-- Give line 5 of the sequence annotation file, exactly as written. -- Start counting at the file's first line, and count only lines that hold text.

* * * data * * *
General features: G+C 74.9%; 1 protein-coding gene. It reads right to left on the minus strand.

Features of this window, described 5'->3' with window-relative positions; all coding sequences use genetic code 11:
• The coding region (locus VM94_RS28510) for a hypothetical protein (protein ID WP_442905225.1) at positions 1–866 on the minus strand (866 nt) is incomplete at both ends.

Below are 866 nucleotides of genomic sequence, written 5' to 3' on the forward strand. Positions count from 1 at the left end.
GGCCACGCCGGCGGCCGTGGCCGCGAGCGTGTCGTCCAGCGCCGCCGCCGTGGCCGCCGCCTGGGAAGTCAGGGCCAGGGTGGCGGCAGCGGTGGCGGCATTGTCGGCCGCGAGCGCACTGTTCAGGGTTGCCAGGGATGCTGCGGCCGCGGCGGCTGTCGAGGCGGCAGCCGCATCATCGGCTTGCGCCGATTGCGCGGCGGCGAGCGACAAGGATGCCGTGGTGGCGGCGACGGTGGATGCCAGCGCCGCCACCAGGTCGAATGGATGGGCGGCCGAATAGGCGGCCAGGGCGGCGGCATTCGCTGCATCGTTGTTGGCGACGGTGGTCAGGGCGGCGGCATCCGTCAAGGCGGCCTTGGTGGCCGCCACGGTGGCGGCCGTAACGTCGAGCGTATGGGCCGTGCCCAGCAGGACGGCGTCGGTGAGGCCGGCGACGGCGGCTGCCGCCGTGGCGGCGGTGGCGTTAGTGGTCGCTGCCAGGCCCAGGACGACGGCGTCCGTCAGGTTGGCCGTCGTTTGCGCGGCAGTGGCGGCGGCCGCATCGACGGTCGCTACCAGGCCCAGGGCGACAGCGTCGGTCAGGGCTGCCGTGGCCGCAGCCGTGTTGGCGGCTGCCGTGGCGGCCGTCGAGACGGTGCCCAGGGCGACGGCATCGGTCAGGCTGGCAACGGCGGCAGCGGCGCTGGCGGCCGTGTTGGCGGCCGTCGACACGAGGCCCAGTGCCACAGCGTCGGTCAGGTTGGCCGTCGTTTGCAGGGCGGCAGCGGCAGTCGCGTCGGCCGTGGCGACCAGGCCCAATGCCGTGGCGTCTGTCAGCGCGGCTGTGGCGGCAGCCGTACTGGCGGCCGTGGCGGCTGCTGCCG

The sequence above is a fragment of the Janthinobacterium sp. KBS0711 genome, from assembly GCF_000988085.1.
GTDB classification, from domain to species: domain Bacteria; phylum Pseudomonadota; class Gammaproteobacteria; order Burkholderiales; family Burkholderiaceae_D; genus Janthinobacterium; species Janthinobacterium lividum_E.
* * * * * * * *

GGCCACGCCGGCGGCCGTGGCCGCGAGCGTGTCGTCCAGCGCCGCCGCCGTGGCCGCCGCCTGGGAAGTCAGGGCCAGGGTGGCGGCAGCGGTGGCGGCATTGTCGGCCGCGAGCGCACTGTTCAGGGTTGCCAGGGATGCTGCGGCCGCGGCGGCTGTCGAGGCGGCAGCCGCATCATCGGCTTGCGCCGATTGCGCGGCGGCGAGCGACAAGGATGCCGTGGTGGCGGCGACGGTGGATGCCAGCGCCGCCACCAGGTCGAATGGATGGGCGGCCGAATAGGCGGCCAGGGCGGCGGCATTCGCTGCATCGTTGTTGGCGACGGTGGTCAGGGCGGCGGCATCCGTCAAGGCGGCCTTGGTGGCCGCCACGGTGGCGGCCGTAACGTCGAGCGTATGGGCCGTGCCCAGCAGGACGGCGTCGGTGAGGCCGGCGACGGCGGCTGCCGCCGTGGCGGCGGTGGCGTTAGTGGTCGCTGCCAGGCCCAGGACGACGGCGTCCGTCAGGTTGGCCGTCGTTTGCGCGGCAGTGGCGGCGGCCGCATCGACGGTCGCTACCAGGCCCAGGGCGACAGCGTCGGTCAGGGCTGCCGTGGCCGCAGCCGTGTTGGCGGCTGCCGTGGCGGCCGTCGAGACGGTGCCCAGGGCGACGGCATCGGTCAGGCTGGCAACGGCGGCAGCGGCGCTGGCGGCCGTGTTGGCGGCCGTCGACACGAGGCCCAGTGCCACAGCGTCGGTCAGGTTGGCCGTCGTTTGCAGGGCGGCAGCGGCAGTCGCGTCGGCCGTGGCGACCAGGCCCAATGCCGTGGCGTCTGTCAGCGCGGCTGTGGCGGCAGCCGTACTGGCGGCCGTGGCGGCTGCTGCCG